How would a husband “count the ways” he would love his wife in a responsible way? Let us enumerate the following ways: protection, tenderness, comfort, encouragement, fidelity, attentiveness, support, affirmation, understanding and reassurance. The complete list, if there could be one, would be much longer, but this decalogue will serve as a good beginning for a long relationship.

A few years ago, John Whitaker, M.D., produced “A Personal Marriage Contract” for the “now” generation. It appeared in Woman's Day magazine as a more realistic approach to marriage than the traditional forms that seem to be failing at an escalating rate.

The new contract would be laughable if its author and editors had not taken themselves so seriously. It exemplifies not love but, as Pope Pius XII once commented, having fraudulent marital arrangements in mind, “a juxta-position of solitudes.” A bad marriage can make one lonelier than he ever was in the single state.

Narcissus x 2?

The “contract” could hardly be a more telling illustration of a complete rupture between freedom and responsibility: “I will put myself first.” “I cannot make you happy or unhappy, but I can make myself happy.” “Don't expect me to accept you as you are when you fail to maintain mental attractiveness and fail to take care of your mind.” “Don't expect me to accept you as you are when you fail to maintain physical attractiveness and fail to take care of your body.” “I understand that nothing is forever, that there are no absolute guarantees and that now is the only real forever.”

The time-honored fable of Narcissus tells us that narcissism results in the dissolution of the individual. Narcissism multiplied by two, even disguised as a “personal marriage,” must share the same tragic fate. Whitaker views marriage primarily in terms of selfishness. One hardly needs a marriage contract in order to practice this uninspiring vice.

He carefully excises commitment, trials, tests, turbulence and responsibility for the other from the marriage formula and then, having thoroughly emaciated his subject, pronounces it healthy. The poor, misguided doctor has simply capitulated to the times. For him, and for the zeitgeist that forms his mind, freedom and responsibility are sworn enemies and love is a splendid illusion.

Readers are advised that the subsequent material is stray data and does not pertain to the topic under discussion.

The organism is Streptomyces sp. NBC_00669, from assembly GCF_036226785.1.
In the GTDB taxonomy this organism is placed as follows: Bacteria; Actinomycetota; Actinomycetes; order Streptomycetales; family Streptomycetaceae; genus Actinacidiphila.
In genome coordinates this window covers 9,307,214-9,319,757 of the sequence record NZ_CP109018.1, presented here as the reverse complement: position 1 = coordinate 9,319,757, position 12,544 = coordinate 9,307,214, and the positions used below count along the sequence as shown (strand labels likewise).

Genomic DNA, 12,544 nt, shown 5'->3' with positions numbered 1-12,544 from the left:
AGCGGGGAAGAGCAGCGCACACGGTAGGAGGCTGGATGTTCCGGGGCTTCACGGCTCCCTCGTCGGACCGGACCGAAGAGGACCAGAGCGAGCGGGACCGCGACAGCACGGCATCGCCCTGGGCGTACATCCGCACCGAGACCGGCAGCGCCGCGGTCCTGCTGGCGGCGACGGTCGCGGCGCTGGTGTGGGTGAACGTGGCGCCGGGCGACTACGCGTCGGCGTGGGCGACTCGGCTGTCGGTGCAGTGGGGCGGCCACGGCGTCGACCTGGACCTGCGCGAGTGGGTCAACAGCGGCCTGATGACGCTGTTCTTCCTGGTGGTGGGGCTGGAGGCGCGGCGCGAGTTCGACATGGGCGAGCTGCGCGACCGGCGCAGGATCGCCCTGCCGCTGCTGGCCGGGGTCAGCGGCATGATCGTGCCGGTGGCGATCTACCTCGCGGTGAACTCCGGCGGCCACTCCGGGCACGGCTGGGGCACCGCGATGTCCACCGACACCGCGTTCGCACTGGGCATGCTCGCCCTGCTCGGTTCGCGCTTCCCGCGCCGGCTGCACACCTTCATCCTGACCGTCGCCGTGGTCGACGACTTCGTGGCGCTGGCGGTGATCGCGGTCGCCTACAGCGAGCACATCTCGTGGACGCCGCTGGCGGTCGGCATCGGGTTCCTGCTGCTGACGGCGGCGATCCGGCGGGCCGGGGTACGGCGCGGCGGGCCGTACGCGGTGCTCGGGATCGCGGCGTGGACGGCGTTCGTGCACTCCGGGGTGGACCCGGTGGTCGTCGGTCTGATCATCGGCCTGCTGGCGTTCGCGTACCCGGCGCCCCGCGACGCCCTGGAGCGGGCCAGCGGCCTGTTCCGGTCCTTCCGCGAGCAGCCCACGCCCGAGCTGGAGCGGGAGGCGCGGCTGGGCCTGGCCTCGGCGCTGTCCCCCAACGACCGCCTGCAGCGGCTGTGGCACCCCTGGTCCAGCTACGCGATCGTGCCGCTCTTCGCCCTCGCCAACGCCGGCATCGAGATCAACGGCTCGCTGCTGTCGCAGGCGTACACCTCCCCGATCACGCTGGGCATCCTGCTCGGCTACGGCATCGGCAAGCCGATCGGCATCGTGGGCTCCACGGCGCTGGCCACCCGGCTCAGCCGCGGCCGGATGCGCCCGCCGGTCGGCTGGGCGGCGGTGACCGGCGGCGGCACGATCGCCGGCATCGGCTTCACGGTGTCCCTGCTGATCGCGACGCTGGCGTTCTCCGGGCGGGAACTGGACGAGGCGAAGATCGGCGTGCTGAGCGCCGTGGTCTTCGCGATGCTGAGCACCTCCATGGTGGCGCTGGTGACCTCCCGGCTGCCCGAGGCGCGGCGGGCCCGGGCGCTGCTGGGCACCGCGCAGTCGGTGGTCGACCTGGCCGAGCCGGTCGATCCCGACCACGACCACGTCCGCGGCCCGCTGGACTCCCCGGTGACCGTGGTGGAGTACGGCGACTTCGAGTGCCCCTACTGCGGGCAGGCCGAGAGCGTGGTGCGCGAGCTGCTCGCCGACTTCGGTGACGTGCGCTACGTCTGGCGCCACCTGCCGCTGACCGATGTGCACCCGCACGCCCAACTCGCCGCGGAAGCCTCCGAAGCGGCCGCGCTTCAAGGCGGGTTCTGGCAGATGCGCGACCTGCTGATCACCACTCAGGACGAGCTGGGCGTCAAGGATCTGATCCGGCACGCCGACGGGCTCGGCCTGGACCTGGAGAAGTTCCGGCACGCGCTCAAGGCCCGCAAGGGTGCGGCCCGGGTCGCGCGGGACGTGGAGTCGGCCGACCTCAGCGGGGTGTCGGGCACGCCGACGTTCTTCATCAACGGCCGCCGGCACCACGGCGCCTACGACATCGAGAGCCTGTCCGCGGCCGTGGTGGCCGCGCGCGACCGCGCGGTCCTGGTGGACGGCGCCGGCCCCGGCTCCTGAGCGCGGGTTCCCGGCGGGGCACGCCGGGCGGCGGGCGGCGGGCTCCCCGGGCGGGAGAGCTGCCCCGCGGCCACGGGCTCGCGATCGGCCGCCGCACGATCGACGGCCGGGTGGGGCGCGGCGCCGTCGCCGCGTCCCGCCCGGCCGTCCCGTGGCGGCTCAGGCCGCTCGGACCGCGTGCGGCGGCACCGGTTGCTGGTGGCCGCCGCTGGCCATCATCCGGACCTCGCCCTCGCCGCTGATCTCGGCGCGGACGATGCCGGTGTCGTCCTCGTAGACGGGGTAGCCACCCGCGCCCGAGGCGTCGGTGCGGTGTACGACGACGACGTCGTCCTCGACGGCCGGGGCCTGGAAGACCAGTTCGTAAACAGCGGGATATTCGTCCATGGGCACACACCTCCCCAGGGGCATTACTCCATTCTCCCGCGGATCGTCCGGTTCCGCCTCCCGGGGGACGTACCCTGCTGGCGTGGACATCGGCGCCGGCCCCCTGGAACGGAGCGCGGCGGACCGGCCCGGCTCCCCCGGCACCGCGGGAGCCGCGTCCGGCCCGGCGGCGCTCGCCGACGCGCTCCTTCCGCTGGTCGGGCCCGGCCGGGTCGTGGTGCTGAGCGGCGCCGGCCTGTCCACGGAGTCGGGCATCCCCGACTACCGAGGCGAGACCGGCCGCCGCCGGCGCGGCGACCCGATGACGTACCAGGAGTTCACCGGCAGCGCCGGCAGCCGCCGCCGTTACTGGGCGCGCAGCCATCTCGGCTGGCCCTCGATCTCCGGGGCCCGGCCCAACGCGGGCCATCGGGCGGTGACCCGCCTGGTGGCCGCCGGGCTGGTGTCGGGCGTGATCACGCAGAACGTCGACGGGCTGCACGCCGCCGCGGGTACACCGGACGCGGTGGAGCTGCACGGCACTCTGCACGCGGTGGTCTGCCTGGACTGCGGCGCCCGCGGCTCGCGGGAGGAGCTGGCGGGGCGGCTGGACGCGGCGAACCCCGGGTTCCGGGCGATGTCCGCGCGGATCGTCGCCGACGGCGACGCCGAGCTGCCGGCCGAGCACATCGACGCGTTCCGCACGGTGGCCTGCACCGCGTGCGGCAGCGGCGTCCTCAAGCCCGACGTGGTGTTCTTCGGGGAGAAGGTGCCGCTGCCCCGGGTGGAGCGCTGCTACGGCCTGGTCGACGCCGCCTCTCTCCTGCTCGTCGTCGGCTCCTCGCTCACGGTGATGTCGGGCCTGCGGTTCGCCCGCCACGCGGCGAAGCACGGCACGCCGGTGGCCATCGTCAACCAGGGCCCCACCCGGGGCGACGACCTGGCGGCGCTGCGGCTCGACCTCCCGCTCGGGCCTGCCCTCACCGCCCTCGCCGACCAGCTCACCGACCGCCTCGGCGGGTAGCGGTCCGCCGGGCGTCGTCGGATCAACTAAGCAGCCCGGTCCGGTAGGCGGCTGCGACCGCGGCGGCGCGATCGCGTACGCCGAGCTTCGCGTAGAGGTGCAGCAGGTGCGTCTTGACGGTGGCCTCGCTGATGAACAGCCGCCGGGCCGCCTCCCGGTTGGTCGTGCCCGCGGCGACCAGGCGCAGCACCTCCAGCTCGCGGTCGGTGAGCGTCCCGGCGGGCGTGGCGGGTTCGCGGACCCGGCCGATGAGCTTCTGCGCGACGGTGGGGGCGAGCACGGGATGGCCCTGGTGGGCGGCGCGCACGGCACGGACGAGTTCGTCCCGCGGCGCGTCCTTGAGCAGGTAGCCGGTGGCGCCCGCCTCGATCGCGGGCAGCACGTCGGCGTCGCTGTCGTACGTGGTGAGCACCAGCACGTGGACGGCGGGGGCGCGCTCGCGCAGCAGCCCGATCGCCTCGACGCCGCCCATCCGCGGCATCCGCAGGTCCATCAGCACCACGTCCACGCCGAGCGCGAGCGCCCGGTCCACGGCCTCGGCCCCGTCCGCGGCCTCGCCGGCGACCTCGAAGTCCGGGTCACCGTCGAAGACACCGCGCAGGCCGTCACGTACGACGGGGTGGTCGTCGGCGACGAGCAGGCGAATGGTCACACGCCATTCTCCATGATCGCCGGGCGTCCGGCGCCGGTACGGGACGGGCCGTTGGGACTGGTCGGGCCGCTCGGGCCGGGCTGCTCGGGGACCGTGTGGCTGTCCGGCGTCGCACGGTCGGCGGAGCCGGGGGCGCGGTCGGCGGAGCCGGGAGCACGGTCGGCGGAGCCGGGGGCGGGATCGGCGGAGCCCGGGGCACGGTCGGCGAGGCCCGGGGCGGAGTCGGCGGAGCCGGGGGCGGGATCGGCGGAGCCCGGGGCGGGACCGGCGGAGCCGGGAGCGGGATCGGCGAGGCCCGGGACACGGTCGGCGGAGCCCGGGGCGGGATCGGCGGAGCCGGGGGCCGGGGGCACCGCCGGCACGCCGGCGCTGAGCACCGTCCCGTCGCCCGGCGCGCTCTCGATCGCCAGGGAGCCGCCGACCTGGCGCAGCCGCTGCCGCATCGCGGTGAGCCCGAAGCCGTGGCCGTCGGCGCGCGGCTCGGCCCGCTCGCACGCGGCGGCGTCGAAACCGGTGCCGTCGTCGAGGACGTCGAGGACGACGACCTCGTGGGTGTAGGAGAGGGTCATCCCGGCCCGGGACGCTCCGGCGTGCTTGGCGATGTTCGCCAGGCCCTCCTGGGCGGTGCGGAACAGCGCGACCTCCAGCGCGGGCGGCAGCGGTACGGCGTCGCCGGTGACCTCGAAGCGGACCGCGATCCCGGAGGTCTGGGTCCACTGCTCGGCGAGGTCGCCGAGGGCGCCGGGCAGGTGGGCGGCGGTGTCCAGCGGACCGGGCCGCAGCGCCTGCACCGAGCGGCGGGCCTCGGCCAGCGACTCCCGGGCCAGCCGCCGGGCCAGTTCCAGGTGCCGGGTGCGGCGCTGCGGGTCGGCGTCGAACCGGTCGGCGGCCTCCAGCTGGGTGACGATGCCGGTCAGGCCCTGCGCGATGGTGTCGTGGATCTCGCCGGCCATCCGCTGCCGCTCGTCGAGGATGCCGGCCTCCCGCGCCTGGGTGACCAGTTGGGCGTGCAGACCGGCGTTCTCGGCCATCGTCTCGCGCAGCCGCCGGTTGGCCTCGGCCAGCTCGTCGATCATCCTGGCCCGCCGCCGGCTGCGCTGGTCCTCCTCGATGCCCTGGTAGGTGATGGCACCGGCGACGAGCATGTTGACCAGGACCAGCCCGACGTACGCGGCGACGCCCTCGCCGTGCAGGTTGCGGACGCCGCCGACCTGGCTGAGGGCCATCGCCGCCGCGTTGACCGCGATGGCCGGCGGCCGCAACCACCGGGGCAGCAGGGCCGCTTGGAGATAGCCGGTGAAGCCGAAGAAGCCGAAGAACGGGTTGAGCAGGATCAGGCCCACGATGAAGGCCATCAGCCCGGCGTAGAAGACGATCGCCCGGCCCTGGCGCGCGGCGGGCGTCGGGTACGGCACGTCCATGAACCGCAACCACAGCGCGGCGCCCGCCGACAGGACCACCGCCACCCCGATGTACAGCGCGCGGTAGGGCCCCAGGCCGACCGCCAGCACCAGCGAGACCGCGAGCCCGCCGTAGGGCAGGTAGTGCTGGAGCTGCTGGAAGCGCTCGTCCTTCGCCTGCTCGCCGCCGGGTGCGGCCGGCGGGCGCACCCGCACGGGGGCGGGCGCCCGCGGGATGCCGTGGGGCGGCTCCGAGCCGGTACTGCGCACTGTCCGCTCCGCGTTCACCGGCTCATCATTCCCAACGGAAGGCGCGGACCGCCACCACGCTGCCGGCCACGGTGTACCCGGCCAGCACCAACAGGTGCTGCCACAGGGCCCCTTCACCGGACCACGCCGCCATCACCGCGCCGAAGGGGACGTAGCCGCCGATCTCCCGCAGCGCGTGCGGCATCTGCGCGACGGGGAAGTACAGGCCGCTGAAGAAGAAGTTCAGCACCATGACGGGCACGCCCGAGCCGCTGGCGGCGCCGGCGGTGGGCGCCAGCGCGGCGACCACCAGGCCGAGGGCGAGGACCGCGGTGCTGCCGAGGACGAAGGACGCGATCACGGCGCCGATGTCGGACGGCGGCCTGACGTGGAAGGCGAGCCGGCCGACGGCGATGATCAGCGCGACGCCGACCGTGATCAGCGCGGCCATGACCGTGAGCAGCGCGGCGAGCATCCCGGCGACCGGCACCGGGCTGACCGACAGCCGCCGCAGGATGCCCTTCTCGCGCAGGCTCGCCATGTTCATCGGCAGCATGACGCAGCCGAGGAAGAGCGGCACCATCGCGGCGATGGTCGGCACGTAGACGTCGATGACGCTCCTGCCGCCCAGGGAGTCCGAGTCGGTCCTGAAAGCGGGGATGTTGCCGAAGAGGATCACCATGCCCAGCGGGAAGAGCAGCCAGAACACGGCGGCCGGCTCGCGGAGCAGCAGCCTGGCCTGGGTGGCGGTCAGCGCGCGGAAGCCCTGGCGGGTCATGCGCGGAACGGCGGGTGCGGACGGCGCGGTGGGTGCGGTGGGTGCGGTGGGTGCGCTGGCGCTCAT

“Husbands, love your wives,” St. Paul advises men, “even as Christ also loved the Church.” The Church is the mystical bride of Christ. His intimacy with his ecclesial bride is such that he will not abide heresies to separate him from his beloved. Selfishness, egoism and narcissism are the three great marital heresies that alienate husband and wife from each other. Love, responsibility and commitment are the great marital graces that preserve marriage and allow it to prosper.

Christian marriage, as St. Thomas Aquinas reminds us, has three blessings: “The first is children, to be received and raised for God's service. The second is the loyal faith whereby each serves the other. The third is the sacrament, which signifies the inseparable union of Christ with his Church.”

There is nothing so wrong with the sacrament of Christian marriage that it cries out to social engineers for reform. Marriage is an institution established and sanctified by Christ. Husbands and wives must be true to the prototype in order to enjoy its great promise.

Donald DeMarco is an adjunct professor at Holy Apostles College and Seminary.